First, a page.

At the risk of abusing Goodwin’s Law, this expansion of US departmental power is reminiscent of the polycratic system in the Nazi government. According to "The Hitler State" by Martin Broszat, the Third Reich government resembled an "Organizational Jungle" of competing agencies. Historian Ian Kershaw makes the case that Hitler either sought or unconsciously allowed this "Political Darwinism" to take place to kill off the weak factions and to keep the stronger ones at each other’s throats — to occupy them from making a power grab for Hitler’s position. Only in such an environment could a virtually unknown, weak-chinned, bespectacled chicken hawk with metagaming Machiavellian skills rise to power and control both the internal security police and the State Praetorian Guard. And no, I am not referring to Dick Cheney, but Heinrich Himmler. But I can forgive the reader for mistaking one for the other.

In the Third Reich’s polycracy, Field Marshal Hermann Goering’s decision to field 30 infantry divisions with Luftwaffe personnel was not a desperate effort to provide more ground troops to fight the invading allied armies, but provide him with the muscle to hold his claim as designated heir to the Reich if and when Herr Adolph kicked the bucket. Employing scarce technically trained air personnel as infantry cannon fodder was a "Grosse" waste of Germany’s decreasing military resources. Yet Goering knew that in the resulting power vacuum following Hitler’s death, he would have to compete with Himmlers’s SS, as well as other Nazi polycracies, to secure his position as the new Führer. The current Tom Cruise flick, Valkyrie, is based on the attempted coup by German Colonel Stauffenberg to assassinate Hitler to save Germany from fiery Gottdamerung. Had the Stauffenberg plan succeeded, there was a possibility that a civil war would have erupted in Germany, with Wermarcht under Erwin Rommel fighting for governmental control. With the ongoing accumulation of power in individual US agencies, it is not difficult to imagine a similar political struggle occurring within our own government departments. While it is far-fetched to think a firefight would develop between competing US agencies, say for example between the IRS and the ATF, there would be few of us that would not pay good money to watch it. I know I would.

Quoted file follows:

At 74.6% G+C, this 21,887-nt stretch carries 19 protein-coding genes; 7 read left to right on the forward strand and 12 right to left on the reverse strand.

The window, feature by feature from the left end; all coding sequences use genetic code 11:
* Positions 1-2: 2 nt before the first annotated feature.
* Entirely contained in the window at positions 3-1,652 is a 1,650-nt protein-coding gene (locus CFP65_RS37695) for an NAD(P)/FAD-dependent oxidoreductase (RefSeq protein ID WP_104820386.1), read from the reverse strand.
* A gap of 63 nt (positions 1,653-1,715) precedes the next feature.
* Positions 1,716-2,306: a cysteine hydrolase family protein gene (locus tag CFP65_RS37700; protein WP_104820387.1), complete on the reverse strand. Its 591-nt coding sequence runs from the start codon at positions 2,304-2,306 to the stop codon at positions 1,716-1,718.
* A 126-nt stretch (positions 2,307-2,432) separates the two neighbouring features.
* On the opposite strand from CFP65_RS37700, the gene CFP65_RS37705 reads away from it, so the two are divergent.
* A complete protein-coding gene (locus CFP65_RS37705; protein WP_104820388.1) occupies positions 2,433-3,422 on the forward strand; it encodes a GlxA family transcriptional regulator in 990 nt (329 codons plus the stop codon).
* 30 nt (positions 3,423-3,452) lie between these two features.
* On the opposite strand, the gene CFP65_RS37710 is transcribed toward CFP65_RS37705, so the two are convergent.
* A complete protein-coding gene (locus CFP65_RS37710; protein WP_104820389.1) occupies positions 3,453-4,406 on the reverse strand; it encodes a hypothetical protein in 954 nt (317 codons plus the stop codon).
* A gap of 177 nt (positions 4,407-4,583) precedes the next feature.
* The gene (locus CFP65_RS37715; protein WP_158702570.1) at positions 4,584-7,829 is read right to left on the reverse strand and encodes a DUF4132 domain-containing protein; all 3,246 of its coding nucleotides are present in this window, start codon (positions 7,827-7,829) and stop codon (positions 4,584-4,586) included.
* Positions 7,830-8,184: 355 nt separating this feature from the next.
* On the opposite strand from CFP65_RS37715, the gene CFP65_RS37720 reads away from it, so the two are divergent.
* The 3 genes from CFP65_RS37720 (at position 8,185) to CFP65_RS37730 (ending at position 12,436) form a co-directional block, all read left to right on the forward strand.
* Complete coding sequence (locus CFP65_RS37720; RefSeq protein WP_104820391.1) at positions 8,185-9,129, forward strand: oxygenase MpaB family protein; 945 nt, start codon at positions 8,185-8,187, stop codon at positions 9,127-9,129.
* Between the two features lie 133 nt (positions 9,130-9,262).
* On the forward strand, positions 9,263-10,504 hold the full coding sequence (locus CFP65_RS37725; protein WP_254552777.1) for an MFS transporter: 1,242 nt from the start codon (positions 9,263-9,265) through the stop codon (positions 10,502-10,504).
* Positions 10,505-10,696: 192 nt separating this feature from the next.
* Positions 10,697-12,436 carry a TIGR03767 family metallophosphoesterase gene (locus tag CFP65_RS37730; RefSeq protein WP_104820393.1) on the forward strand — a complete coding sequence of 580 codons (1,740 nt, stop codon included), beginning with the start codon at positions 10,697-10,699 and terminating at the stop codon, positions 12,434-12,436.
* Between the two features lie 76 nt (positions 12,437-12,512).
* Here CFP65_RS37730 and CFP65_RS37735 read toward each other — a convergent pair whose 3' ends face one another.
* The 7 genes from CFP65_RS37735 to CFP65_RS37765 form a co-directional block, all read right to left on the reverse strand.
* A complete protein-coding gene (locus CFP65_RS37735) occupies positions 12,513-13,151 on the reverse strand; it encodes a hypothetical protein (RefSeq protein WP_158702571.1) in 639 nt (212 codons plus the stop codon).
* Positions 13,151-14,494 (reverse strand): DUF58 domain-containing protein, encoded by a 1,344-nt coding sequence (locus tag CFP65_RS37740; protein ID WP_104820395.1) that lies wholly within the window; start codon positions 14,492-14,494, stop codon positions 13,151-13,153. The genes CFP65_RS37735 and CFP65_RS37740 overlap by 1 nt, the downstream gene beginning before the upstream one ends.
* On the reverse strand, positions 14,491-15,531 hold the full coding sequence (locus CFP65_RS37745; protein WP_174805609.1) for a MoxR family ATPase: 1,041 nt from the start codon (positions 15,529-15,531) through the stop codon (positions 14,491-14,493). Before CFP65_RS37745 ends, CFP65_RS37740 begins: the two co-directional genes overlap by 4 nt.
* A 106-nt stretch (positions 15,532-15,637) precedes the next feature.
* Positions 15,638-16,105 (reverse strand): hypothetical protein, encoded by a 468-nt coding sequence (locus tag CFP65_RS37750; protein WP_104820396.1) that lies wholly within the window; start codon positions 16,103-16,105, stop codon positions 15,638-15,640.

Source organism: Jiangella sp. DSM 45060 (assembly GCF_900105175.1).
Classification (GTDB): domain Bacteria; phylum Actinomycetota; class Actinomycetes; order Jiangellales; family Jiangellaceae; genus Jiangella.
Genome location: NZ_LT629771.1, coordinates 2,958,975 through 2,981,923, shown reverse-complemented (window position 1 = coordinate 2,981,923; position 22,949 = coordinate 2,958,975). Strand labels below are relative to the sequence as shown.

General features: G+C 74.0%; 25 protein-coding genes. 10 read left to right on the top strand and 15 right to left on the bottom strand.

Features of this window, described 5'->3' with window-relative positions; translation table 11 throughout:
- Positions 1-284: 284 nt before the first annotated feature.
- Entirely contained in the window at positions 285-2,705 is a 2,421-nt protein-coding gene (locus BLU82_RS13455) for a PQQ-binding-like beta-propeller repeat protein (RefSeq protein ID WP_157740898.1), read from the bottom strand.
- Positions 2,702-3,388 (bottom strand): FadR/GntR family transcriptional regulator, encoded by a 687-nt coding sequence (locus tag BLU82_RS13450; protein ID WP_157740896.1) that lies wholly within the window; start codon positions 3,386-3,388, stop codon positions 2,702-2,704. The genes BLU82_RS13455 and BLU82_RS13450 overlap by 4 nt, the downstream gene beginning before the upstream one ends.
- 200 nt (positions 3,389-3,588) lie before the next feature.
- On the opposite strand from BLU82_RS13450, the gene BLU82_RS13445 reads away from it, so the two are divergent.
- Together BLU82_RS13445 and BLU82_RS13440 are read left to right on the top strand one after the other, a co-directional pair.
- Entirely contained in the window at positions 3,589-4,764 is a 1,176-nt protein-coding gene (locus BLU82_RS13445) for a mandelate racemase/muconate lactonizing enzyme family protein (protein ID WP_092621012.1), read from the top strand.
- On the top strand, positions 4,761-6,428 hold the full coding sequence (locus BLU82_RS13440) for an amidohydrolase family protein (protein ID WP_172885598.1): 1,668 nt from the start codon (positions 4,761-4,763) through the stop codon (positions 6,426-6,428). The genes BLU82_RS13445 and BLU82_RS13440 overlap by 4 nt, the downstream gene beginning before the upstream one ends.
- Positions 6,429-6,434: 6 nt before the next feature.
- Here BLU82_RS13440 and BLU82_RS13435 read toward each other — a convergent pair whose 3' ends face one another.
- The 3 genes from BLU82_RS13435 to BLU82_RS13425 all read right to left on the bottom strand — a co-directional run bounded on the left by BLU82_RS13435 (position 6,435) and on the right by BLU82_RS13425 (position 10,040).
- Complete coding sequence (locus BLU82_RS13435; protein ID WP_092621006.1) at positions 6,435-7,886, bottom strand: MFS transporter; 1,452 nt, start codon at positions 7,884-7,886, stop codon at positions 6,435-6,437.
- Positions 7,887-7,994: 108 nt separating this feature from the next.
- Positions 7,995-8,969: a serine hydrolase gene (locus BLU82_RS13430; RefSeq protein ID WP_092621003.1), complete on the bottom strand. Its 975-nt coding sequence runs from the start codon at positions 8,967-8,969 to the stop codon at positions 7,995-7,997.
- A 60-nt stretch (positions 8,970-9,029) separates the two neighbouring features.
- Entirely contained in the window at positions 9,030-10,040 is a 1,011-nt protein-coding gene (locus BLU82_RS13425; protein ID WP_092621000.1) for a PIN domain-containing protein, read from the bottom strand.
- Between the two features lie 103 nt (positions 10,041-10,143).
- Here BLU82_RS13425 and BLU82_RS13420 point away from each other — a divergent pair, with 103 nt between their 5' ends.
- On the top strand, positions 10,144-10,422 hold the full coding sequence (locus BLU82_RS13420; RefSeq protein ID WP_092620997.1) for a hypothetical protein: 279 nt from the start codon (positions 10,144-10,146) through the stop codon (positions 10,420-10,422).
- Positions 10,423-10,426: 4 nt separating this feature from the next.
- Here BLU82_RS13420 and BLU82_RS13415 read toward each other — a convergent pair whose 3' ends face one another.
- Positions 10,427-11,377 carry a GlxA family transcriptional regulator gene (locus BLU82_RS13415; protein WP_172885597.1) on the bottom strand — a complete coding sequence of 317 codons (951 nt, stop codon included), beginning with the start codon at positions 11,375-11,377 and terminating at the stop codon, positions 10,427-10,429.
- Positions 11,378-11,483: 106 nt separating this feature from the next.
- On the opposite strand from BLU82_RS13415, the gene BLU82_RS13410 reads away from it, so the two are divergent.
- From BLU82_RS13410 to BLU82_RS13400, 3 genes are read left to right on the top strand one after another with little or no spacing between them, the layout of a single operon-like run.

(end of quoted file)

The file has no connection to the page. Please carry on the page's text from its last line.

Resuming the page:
The evolution
of our government organizations into a polycratic system is another
warning sign that the checks and balances outlined in the Constitution
by the Founding Fathers are being discarded. The increase of power
and resources given to appointees and departments, instead of addressing
the nation’s various ills, produces counter-productivity and jealous
infighting among them. It leads to individuals carving out niches
of personal power for their own agendas and benefit. One need to only
study the history of the first Director of the FBI, J. Edgar Hoover,
and see how he used that agency as his own personal intelligence gathering
and blackmail cartel. Should this growing polycracy within the US
government continue unchecked, citizens will be subject to an increasing
schizophrenic government having turf wars with itself — all in the
name of supposedly promoting the general welfare of its citizens.

Ron Shirtz [send him mail] is a transplanted Californian teaching Graphic Communications in Northern (Not “Upstate”) New York. His hobbies include arranging deck chairs on sinking ships, tilting at windmills, and being fashionably late.